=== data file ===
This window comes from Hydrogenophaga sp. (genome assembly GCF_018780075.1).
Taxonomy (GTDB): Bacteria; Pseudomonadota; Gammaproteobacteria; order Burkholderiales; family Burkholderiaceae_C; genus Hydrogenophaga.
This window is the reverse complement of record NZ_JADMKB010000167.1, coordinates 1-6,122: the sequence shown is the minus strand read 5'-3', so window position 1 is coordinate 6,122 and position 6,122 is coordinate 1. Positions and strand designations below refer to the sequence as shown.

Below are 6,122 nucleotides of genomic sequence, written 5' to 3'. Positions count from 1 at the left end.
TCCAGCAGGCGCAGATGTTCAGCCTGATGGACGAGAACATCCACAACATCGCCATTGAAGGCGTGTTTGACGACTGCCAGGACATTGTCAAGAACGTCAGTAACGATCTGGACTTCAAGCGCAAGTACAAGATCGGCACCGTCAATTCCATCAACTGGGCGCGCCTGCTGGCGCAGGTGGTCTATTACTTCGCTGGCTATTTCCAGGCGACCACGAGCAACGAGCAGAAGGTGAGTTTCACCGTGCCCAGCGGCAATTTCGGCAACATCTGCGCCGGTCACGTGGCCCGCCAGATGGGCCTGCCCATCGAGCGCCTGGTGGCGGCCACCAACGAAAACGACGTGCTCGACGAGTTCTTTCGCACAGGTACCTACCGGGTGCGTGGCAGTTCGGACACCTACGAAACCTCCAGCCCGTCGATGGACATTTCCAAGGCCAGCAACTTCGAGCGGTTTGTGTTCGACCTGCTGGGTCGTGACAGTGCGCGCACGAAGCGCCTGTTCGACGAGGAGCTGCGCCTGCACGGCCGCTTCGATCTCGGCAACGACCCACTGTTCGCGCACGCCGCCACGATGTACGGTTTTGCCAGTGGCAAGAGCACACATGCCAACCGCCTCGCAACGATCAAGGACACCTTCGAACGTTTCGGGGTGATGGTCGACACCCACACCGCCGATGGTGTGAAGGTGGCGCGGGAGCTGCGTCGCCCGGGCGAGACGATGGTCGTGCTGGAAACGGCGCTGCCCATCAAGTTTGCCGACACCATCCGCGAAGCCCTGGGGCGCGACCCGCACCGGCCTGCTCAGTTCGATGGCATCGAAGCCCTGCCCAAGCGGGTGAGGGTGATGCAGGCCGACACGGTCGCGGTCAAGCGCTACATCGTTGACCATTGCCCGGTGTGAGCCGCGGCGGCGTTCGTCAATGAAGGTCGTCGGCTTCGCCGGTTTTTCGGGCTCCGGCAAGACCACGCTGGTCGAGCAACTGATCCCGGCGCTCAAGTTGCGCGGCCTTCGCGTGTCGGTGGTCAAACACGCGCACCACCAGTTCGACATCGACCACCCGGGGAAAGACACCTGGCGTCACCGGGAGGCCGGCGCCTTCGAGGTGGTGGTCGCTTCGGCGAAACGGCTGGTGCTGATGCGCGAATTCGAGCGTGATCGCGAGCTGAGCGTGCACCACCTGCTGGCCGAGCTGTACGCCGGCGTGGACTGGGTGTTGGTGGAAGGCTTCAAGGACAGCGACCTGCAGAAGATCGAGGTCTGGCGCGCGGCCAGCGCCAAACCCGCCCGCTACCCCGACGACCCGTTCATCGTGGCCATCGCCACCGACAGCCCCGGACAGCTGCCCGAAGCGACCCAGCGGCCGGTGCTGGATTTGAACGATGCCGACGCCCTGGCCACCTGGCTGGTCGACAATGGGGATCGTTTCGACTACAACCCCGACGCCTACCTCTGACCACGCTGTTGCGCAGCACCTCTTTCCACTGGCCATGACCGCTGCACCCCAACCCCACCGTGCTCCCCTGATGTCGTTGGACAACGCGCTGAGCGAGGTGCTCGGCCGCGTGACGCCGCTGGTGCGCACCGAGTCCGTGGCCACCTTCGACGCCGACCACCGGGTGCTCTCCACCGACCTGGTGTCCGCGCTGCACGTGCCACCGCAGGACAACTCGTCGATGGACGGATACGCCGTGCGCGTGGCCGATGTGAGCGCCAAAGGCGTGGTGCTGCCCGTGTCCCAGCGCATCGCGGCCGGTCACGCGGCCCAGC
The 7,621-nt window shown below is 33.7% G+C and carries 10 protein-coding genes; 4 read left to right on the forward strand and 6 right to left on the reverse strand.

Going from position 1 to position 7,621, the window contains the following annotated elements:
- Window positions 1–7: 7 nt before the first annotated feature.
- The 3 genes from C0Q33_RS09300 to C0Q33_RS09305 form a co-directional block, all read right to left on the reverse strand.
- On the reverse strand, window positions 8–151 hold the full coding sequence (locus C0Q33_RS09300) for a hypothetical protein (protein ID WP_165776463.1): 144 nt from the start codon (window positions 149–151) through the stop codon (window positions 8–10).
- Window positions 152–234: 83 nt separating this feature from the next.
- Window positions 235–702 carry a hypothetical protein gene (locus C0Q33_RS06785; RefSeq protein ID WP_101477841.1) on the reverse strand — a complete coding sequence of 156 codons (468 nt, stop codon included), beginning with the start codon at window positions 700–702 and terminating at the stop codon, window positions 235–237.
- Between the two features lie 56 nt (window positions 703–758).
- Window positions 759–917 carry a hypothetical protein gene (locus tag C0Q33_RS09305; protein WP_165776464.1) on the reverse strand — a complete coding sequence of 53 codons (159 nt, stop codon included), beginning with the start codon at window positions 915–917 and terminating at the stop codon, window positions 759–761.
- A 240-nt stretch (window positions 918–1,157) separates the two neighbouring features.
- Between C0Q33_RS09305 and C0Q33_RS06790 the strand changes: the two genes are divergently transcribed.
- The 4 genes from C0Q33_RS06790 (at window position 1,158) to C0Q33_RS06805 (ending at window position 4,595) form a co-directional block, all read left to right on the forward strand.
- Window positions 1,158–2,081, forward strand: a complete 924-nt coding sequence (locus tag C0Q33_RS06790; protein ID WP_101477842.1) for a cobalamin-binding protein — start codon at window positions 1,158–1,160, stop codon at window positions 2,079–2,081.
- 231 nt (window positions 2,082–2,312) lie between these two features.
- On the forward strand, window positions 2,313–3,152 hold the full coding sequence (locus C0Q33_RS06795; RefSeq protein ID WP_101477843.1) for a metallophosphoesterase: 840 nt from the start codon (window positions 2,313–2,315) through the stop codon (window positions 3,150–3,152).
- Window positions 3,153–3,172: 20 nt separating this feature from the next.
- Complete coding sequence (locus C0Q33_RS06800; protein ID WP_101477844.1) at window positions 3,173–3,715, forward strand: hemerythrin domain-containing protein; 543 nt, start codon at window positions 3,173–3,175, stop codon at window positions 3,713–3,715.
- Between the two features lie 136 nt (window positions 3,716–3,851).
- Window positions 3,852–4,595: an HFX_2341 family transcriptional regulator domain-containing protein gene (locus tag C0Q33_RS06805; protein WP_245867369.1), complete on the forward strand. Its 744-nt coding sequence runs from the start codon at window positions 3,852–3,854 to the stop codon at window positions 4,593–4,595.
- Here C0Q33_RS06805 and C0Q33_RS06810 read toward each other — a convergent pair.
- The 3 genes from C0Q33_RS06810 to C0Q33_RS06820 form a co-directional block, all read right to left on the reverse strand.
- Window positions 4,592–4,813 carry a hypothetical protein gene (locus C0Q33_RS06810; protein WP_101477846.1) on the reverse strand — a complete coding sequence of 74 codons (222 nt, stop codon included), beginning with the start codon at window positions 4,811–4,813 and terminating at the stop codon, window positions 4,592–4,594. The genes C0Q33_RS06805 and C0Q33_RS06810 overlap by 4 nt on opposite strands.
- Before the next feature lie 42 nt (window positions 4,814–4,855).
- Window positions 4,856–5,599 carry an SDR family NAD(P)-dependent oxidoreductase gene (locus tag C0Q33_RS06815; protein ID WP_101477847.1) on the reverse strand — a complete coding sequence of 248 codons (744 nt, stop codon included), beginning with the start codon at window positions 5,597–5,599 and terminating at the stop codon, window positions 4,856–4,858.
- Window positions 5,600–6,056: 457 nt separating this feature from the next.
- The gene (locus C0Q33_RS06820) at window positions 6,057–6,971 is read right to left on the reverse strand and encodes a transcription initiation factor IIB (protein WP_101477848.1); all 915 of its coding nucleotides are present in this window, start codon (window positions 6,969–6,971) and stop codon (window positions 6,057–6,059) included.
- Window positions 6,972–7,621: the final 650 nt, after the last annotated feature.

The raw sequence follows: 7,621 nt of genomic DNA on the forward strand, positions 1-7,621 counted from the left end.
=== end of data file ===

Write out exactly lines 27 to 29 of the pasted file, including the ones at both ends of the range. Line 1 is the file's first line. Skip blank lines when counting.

- Window positions 4,592–4,813 carry a hypothetical protein gene (locus C0Q33_RS06810; protein WP_101477846.1) on the reverse strand — a complete coding sequence of 74 codons (222 nt, stop codon included), beginning with the start codon at window positions 4,811–4,813 and terminating at the stop codon, window positions 4,592–4,594. The genes C0Q33_RS06805 and C0Q33_RS06810 overlap by 4 nt on opposite strands.
- Before the next feature lie 42 nt (window positions 4,814–4,855).
- Window positions 4,856–5,599 carry an SDR family NAD(P)-dependent oxidoreductase gene (locus tag C0Q33_RS06815; protein ID WP_101477847.1) on the reverse strand — a complete coding sequence of 248 codons (744 nt, stop codon included), beginning with the start codon at window positions 5,597–5,599 and terminating at the stop codon, window positions 4,856–4,858.